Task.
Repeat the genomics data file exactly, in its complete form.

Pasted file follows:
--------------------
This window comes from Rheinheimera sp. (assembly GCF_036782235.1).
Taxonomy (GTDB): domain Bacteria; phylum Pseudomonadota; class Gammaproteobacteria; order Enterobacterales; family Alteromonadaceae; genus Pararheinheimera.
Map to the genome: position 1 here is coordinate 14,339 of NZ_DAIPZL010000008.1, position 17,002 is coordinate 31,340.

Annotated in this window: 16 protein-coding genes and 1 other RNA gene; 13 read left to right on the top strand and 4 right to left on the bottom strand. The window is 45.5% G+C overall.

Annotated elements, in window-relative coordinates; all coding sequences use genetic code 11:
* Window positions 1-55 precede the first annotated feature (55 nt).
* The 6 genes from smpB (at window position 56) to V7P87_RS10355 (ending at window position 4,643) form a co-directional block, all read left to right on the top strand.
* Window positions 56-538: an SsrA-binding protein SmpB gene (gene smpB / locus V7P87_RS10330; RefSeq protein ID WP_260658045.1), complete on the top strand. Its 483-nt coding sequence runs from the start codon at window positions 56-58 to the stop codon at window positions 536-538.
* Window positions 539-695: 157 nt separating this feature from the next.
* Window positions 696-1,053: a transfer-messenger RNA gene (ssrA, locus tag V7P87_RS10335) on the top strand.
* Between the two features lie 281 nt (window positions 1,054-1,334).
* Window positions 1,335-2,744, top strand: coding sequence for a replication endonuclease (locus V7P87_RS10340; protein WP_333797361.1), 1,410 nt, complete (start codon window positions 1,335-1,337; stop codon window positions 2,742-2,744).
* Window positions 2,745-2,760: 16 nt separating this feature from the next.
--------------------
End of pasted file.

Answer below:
This window comes from Rheinheimera sp. (assembly GCF_036782235.1).
Taxonomy (GTDB): domain Bacteria; phylum Pseudomonadota; class Gammaproteobacteria; order Enterobacterales; family Alteromonadaceae; genus Pararheinheimera.
Map to the genome: position 1 here is coordinate 14,339 of NZ_DAIPZL010000008.1, position 17,002 is coordinate 31,340.

Annotated in this window: 16 protein-coding genes and 1 other RNA gene; 13 read left to right on the top strand and 4 right to left on the bottom strand. The window is 45.5% G+C overall.

Annotated elements, in window-relative coordinates; all coding sequences use genetic code 11:
* Window positions 1-55 precede the first annotated feature (55 nt).
* The 6 genes from smpB (at window position 56) to V7P87_RS10355 (ending at window position 4,643) form a co-directional block, all read left to right on the top strand.
* Window positions 56-538: an SsrA-binding protein SmpB gene (gene smpB / locus V7P87_RS10330; RefSeq protein ID WP_260658045.1), complete on the top strand. Its 483-nt coding sequence runs from the start codon at window positions 56-58 to the stop codon at window positions 536-538.
* Window positions 539-695: 157 nt separating this feature from the next.
* Window positions 696-1,053: a transfer-messenger RNA gene (ssrA, locus tag V7P87_RS10335) on the top strand.
* Between the two features lie 281 nt (window positions 1,054-1,334).
* Window positions 1,335-2,744, top strand: coding sequence for a replication endonuclease (locus V7P87_RS10340; protein WP_333797361.1), 1,410 nt, complete (start codon window positions 1,335-1,337; stop codon window positions 2,742-2,744).
* Window positions 2,745-2,760: 16 nt separating this feature from the next.